Well, somebody must have thought it was a good idea at the time, as they actually tried to carry it out. It was to be just a bit of a diversion to slow down the build up of the enemy into the area around the Somme River on the Western Front during WW1. The Australians were ordered to capture the third line of enemy trenches in a place called Fromelles. It was to be their first action in Europe following the disaster of Gallipoli.
After capturing the first two lines of trenches, they went looking for the third. The problem was that there was no third line and the Aussies were left completely exposed. Somebody stuffed up badly and they were slaughtered. Before the first day was out the Aussies had lost 5533 killed or wounded. This was twice as many casualties as the landing at Gallipoli. Definitely not a good idea. Things didn’t improve much for the remainder of the war and the Aussies went home in November 1918 leaving 64,000 dead soldiers behind. Out of a total Australian population of only 4.5 million at the time, this was a monumental disaster.
What was a good idea was that we see this whole area called the Flanders Fields on our road bikes. I had no desire to sit in the comfort of an air conditioned tour bus with my name tag on, and be forced to take part in sing alongs. These musical sojourns into the past would only be interrupted by brief ventures into the elements to check out some of the 1000 war cemeteries that dot the area. I met one crusty old naval man from Australia who was on such a tour and as he went by he whispered “If they make me sing one more song, I am getting of their F…ING bus”.
So, I contacted a bike touring company in the UK called “Skedaddle” and they were happy to come on board with a plan. Dave Compston, our sensational guide, and his lovely wife Toni, ventured into the area in February (freezing) and Dave rode most of the route we would take. There are six of us in the group from Australia and together with Dave and Toni, we are travelling in Northern France and Belgium. It is June, and it is still cold. I can’t imagine the conditions in winter and fighting a war.
It also seemed like a good idea at the time, that while we were here, we should try out some of the sections of the classic one day professional bike rides of the area. In this case, I mean the Tour of Flanders and the Paris-Roubaix. After the third section of cobbles and completion of the infamous Trouee d’ Arenberg (aptly known as The Trench), I noticed that with the constant vibration, I had removed a large section of skin from the inside of my left hand. I wondered at this point as to whether it was such a good idea after all. We managed to complete a fourth section and then wisely decided to leave the remaining twenty-three sections of cobbles involved in the race for another day. I understand now why the Paris-Roubaix is aptly called “The Hell of the North”.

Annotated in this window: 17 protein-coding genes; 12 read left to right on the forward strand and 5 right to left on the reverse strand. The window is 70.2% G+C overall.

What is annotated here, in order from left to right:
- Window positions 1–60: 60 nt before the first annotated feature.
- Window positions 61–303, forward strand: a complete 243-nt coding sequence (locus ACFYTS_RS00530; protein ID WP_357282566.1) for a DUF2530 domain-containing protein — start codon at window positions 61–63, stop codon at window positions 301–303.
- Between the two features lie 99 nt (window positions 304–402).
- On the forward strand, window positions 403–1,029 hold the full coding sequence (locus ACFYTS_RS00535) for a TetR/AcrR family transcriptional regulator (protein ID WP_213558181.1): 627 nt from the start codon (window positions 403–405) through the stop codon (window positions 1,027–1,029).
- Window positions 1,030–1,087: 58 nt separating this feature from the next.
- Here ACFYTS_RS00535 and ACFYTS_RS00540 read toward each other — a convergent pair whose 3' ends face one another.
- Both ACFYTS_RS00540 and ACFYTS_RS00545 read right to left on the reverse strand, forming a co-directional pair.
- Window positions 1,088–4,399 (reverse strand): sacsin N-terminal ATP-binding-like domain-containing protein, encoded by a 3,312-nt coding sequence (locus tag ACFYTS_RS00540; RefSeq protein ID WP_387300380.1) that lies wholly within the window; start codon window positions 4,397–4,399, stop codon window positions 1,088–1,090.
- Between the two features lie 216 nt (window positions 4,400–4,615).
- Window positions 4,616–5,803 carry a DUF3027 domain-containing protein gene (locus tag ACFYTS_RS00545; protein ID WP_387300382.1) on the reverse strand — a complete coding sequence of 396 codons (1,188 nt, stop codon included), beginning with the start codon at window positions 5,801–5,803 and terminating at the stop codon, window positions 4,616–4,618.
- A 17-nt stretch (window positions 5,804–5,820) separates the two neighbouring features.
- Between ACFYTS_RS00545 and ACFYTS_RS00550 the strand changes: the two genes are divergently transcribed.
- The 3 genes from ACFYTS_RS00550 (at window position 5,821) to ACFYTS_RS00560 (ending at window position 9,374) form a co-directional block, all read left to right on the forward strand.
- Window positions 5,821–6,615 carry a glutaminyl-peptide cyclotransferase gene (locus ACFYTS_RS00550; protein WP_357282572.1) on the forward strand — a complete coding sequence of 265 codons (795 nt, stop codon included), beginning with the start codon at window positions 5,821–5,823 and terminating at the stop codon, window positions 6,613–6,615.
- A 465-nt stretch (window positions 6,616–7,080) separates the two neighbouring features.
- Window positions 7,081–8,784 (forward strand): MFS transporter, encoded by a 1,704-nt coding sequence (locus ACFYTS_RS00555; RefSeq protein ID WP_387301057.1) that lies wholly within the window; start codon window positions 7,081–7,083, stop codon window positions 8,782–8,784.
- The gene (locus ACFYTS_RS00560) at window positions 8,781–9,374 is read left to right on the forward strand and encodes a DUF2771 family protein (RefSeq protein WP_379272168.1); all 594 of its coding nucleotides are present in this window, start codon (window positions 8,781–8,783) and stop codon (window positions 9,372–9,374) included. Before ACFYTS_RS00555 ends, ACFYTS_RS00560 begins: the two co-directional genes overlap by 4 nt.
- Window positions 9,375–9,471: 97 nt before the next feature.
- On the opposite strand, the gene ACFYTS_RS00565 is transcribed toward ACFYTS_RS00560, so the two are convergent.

Not to be outdone, we then moved to Ypres in Belgium and had a crack at some more cobbles. This time it was the dreaded Kemmelberg climb, the infamous part of the classic Ghent-Wevelgem race. Mt Kemmel is one of the highest points in Belgium and the site of many battles in WW1. Over 120,000 soldiers lost their lives fighting over this hill. Thankfully today, the only fighting is on a bike and up the final cobbled section at 23% incline.
There is however another hill that we did climb on our bikes that was much more important. It is a place called Le Hamel. While it’s not a big hill from a cycling point of view, it is still quite substantial if you were on foot and being shot at. It was the hill that marked the beginning of the end to this terrible conflict and it involved two good ideas. The first is that Monash, an Australian General, was given command of the Australian forces for the first time. And the second was that he actually developed a plan with an emphasis on saving as many Australian lives as possible. It worked and the battle was over in 93 minutes.
On our final day we rode about 100k, took in the last of the battle fields around Ypres and then tackled the Kemmelberg climb for one last time. Toni and Dave presented us with a wreath that we laid at Menin Gate as part of the nightly ceremony in memory of the fallen. Apart from the four year break during WW2, this ceremony and the playing of the haunting “Last Post” has been performed at Menin Gate every evening since 1929. It was very moving.
In all, it has been estimated that 17 million (10 million military and 7 million civilian) lives were lost during WW1. What a waste. As one historian noted – “The one lesson we learn from history is that we learn nothing from history”. This undertaking was definitely not a good idea.
It was however a good idea to come on this adventure and it will go down as one of the greatest experiences of my life. My thanks go to “Skedaddle”, for believing in the idea, Dave and Toni Compston for making it happen and Martin, Betti, Ken, Erica and the lovely Karyn for their wonderful company.